As with everything, we need to study our dogs, watch their reactions, they really can teach us so much about how they feel and react as individuals to certain situations.
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  13. brody_smom Experienced Member

    Maybe that's a bad comparison. I was inspired by your comment about building character from the inside out, rather than from the outside in. It got me thinking that luring is like faking a behavior to get a reward in the same way as standing like Wonder Woman for 2 minutes is faking confidence in order to increase your chance of success in a stressful situation. It's not something you would have thought of on your own, but if it works, you'll keep doing it. Shaping, on the other hand, is having the confidence to try something you thought of yourself, knowing you may fail, but also knowing you may succeed. But the luring had to come first otherwise you wouldn't even know where to start. When I first started training Brody, I had read about luring, shaping and capturing. I tried all three. Of course, capturing was the hardest, but shaping was very frustrating, because all he would offer was barking and pawing at things. He had no foundation of acceptable behaviors to draw from, so we were stuck. I went to straight luring for quite a while, just to give him some ideas of what kinds of behaviors could earn him a click/treat. Once he had the confidence to offer me things, he wasn't as quickly frustrated by a failure, he would try something else. It is my opinion that shaping is a superior method to luring because of this and the mental work it requires of the dog, but I think luring is essential for a beginning trainer and/or a dog who lacks confidence.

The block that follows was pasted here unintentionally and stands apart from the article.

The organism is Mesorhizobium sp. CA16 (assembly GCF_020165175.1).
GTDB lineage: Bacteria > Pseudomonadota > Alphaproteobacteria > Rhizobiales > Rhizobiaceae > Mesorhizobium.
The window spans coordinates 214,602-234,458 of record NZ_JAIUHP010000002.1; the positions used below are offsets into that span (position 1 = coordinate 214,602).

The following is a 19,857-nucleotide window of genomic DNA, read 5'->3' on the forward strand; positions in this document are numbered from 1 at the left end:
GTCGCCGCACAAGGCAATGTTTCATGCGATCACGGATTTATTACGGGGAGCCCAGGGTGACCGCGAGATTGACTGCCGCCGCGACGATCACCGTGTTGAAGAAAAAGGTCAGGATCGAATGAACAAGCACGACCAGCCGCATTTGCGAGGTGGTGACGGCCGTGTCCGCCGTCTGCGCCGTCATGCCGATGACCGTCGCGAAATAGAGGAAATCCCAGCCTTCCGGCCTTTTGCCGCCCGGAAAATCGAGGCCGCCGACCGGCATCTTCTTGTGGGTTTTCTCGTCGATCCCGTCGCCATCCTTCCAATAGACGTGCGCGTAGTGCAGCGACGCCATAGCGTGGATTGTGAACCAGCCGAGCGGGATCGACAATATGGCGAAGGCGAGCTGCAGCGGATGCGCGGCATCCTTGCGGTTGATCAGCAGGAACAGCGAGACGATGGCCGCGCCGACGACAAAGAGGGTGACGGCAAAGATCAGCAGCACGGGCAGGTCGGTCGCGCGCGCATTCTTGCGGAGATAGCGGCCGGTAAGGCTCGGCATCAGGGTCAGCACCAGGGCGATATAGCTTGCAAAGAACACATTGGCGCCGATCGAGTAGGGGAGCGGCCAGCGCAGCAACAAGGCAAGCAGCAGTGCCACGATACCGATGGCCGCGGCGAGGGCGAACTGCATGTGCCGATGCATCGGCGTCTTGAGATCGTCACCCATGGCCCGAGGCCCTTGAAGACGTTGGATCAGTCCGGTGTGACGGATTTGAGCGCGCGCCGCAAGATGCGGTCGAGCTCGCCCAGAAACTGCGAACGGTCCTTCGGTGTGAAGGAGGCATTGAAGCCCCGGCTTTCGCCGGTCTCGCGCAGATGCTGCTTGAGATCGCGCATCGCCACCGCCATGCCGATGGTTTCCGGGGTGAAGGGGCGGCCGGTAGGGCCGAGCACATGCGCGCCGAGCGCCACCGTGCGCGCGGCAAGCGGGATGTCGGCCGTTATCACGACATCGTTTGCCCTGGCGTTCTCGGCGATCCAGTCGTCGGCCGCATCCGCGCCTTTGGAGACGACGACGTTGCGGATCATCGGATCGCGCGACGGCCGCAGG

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  14. running_dog Honored Member

    I'm still here but I'm short of time, all being well I'll get back to this tomorrow :).

    In the meantime I randomly wondered if confident children (and adults) are more likely to sleep like starfish (power pose?????) and timid children are more likely to sleep curled up. I asked 3 under 10 year olds I know, the child that appears most confident (would talk to a new person in the presence of a trusted adult while the others were too shy) slept like a starfish more often than the others (sometimes starfish, rather than mostly/always curled up). Coincidence? Anyone you can quiz? If you could sleep in a power pose...